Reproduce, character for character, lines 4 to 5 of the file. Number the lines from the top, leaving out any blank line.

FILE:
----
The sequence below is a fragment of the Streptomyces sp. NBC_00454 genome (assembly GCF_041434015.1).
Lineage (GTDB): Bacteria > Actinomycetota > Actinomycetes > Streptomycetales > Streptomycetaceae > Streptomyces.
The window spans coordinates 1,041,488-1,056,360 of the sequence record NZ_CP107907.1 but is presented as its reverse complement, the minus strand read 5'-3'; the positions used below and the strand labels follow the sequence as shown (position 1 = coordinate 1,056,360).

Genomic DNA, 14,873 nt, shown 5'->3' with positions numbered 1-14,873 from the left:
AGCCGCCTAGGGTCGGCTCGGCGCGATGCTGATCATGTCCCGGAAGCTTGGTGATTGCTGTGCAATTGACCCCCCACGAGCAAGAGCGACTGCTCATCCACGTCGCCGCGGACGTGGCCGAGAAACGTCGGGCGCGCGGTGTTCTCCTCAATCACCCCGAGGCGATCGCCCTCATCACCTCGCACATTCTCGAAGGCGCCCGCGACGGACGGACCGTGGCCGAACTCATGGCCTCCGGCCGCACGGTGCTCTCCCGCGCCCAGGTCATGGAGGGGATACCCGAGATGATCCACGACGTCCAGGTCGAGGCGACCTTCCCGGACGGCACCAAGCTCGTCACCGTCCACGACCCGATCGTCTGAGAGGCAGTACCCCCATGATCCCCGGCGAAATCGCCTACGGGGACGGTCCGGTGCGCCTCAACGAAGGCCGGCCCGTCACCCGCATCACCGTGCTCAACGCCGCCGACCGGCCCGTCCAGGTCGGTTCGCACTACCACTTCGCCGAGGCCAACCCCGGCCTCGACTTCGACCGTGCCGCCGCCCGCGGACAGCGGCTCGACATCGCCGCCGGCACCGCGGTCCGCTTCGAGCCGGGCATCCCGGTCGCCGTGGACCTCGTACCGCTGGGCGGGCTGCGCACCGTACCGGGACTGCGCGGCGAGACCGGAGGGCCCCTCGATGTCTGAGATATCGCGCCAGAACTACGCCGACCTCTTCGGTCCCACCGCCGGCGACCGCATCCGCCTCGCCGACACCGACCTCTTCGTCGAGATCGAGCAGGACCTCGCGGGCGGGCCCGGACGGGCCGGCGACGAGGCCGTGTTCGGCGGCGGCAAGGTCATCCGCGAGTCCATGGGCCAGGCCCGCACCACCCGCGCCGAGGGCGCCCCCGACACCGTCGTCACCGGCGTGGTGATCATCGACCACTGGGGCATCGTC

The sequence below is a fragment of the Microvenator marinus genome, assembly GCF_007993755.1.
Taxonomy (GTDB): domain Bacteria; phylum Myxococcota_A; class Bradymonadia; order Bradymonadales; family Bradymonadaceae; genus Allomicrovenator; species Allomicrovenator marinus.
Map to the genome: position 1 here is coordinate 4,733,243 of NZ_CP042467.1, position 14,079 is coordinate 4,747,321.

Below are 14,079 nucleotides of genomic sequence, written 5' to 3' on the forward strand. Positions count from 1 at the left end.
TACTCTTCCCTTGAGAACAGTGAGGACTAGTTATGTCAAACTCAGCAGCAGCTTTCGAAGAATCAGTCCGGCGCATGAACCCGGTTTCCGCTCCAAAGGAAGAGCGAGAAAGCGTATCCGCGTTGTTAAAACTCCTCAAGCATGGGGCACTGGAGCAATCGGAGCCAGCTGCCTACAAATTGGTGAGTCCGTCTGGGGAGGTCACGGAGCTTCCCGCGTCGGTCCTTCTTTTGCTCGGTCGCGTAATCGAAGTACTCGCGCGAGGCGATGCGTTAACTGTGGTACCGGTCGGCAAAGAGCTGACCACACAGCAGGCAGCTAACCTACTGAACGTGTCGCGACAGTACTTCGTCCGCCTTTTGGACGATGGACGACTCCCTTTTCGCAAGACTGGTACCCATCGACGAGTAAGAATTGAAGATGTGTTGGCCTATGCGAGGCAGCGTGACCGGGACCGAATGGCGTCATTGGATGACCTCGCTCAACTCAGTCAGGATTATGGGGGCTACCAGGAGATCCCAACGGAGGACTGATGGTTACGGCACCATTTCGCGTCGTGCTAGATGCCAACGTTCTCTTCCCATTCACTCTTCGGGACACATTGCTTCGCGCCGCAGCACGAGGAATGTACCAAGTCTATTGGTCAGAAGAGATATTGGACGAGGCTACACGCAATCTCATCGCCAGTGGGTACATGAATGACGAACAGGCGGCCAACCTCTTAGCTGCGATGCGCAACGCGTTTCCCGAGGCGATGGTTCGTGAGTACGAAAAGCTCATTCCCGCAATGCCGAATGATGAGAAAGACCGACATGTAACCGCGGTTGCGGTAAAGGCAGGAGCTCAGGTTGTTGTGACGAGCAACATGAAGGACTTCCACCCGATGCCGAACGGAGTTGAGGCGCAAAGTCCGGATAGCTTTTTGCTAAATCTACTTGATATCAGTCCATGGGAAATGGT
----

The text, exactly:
Genomic DNA, 14,873 nt, shown 5'->3' with positions numbered 1-14,873 from the left:
AGCCGCCTAGGGTCGGCTCGGCGCGATGCTGATCATGTCCCGGAAGCTTGGTGATTGCTGTGCAATTGACCCCCCACGAGCAAGAGCGACTGCTCATCCACGTCGCCGCGGACGTGGCCGAGAAACGTCGGGCGCGCGGTGTTCTCCTCAATCACCCCGAGGCGATCGCCCTCATCACCTCGCACATTCTCGAAGGCGCCCGCGACGGACGGACCGTGGCCGAACTCATGGCCTCCGGCCGCACGGTGCTCTCCCGCGCCCAGGTCATGGAGGGGATACCCGAGATGATCCACGACGTCCAGGTCGAGGCGACCTTCCCGGACGGCACCAAGCTCGTCACCGTCCACGACCCGATCGTCTGAGAGGCAGTACCCCCATGATCCCCGGCGAAATCGCCTACGGGGACGGTCCGGTGCGCCTCAACGAAGGCCGGCCCGTCACCCGCATCACCGTGCTCAACGCCGCCGACCGGCCCGTCCAGGTCGGTTCGCACTACCACTTCGCCGAGGCCAACCCCGGCCTCGACTTCGACCGTGCCGCCGCCCGCGGACAGCGGCTCGACATCGCCGCCGGCACCGCGGTCCGCTTCGAGCCGGGCATCCCGGTCGCCGTGGACCTCGTACCGCTGGGCGGGCTGCGCACCGTACCGGGACTGCGCGGCGAGACCGGAGGGCCCCTCGATGTCTGAGATATCGCGCCAGAACTACGCCGACCTCTTCGGTCCCACCGCCGGCGACCGCATCCGCCTCGCCGACACCGACCTCTTCGTCGAGATCGAGCAGGACCTCGCGGGCGGGCCCGGACGGGCCGGCGACGAGGCCGTGTTCGGCGGCGGCAAGGTCATCCGCGAGTCCATGGGCCAGGCCCGCACCACCCGCGCCGAGGGCGCCCCCGACACCGTCGTCACCGGCGTGGTGATCATCGACCACTGGGGCATCGTC